On Saturday morning, April 16, McIlwain’s Session gathered for a Half-Day Retreat. Though the primary agenda of the retreat was to reevaluate and affirm or, if necessary, modify our Mission and Vision statements, the Retreat was structured around discussing Flight Path, the biography of Frank Barker. Barker, of course, was the founding pastor of Briarwood Presbyterian Church in Birmingham, AL. He served as Senior Pastor for 40 years, and was succeeded by Harry Reeder, long a friend of and, in many ways, a pastor-at-large, to McIlwain.
The truth can be horrifically ugly.
Though we turn our heads, for example, from grisly historical images of genocide and recent videos of ISIS beheadings, we cannot deny the truth that men can and do inflict incredible evil upon other human beings. The recently released videos from the Center for Medical Progress have revealed this same evil is at work among us by exposing the ugly truth that the abortion industry is just that—an industry.
Many people “play” spirituality.
Playing spirituality operates in pretty much the same way as does playing a game or engaging in a fun distraction or taking up a weekend activity: Your participation is voluntary, light-hearted, with minimal discomfort and enjoyable. It’s fun while it lasts, there is no pressure for a long-term obligation and, when it’s time to clean up for supper, get ready for bed or head back to reality after the weekend you put it down until the next time you want a little harmless, positive fun.
In the early 90s Lisa and I helped lead a Missions trip of high schoolers to London. We were serving in a working-class part of the city and staying in the rectory of an Anglican church whose pastor was Reformed and evangelical. It had been a busy week and we had seen some exciting things happen. It was exhausting, to be honest, and, alongside my initial jetlag I am sad to admit that I began to neglect my prayer time in favor of a little bit more sleep. I justified my lack of prayer time as a “special circumstance” and not a pattern. After all, what good would an exhausted chaperone be?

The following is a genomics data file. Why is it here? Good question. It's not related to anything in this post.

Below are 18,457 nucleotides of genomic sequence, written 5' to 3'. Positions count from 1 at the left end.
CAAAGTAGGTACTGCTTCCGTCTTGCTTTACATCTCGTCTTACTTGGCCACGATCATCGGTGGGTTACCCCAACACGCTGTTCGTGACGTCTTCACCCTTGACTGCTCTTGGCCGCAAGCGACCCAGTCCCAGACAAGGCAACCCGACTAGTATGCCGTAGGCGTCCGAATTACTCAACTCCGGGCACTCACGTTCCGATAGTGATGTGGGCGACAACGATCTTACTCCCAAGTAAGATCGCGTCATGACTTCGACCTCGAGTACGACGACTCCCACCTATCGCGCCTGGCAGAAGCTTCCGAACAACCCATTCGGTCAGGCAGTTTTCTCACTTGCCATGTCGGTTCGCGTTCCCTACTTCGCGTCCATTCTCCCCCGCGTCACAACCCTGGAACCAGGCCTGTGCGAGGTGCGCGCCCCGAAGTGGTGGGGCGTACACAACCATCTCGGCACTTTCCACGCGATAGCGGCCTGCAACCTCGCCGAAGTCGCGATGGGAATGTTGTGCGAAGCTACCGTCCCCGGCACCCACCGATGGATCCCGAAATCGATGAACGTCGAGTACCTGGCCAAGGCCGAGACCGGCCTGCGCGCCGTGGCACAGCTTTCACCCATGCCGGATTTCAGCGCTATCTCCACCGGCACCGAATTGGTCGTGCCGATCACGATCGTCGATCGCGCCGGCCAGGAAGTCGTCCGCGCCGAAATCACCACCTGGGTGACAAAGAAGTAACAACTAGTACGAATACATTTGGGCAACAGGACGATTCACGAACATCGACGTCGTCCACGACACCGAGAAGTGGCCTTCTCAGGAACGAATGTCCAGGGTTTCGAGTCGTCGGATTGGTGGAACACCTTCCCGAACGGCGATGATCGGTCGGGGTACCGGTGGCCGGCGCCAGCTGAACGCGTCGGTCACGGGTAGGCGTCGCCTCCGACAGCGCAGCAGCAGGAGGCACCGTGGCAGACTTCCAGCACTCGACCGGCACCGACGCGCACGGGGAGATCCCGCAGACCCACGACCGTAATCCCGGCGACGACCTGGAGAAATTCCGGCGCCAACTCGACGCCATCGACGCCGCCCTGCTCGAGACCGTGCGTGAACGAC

Few things are as satisfying as a good story. From the time we incessantly begged, “Just one more before bedtime, pleeeze!” to “I think I can get this next chapter done before I have to get some sleep”—stories have captivated us. Although different people are drawn to different types of writing, the common attraction among all is, I believe, the development of the story itself. It’s what keeps us reading. Heroes in impossible predicaments, sleuths combing through the scenes of “perfect” crimes, thawing of frozen relationships, tripping through the twists and turns of international intrigue—whatever the situation, we both love the story and want to see how it ends.
Exactly 28 years ago, sometime between 11:00 pm, October 31 and 2:00 am, November 1, I was converted. Though I understand now that what happened then was the working out of God's foreordination before creation through his wise and inscrutable hand of providence by multiple means; and though I understand I was likely regenerated some weeks or even months before (or else I would not have begun to seek as I did)--the bottom line is that during that late night and early morning I experienced the reality of conversion. It was nothing less than the conscious engagement of my mind with the reality that I was at one moment one thing and then, in the next moment, I was something else; at one moment I did not trust in the grace of God in Christ and then, in the next moment I did.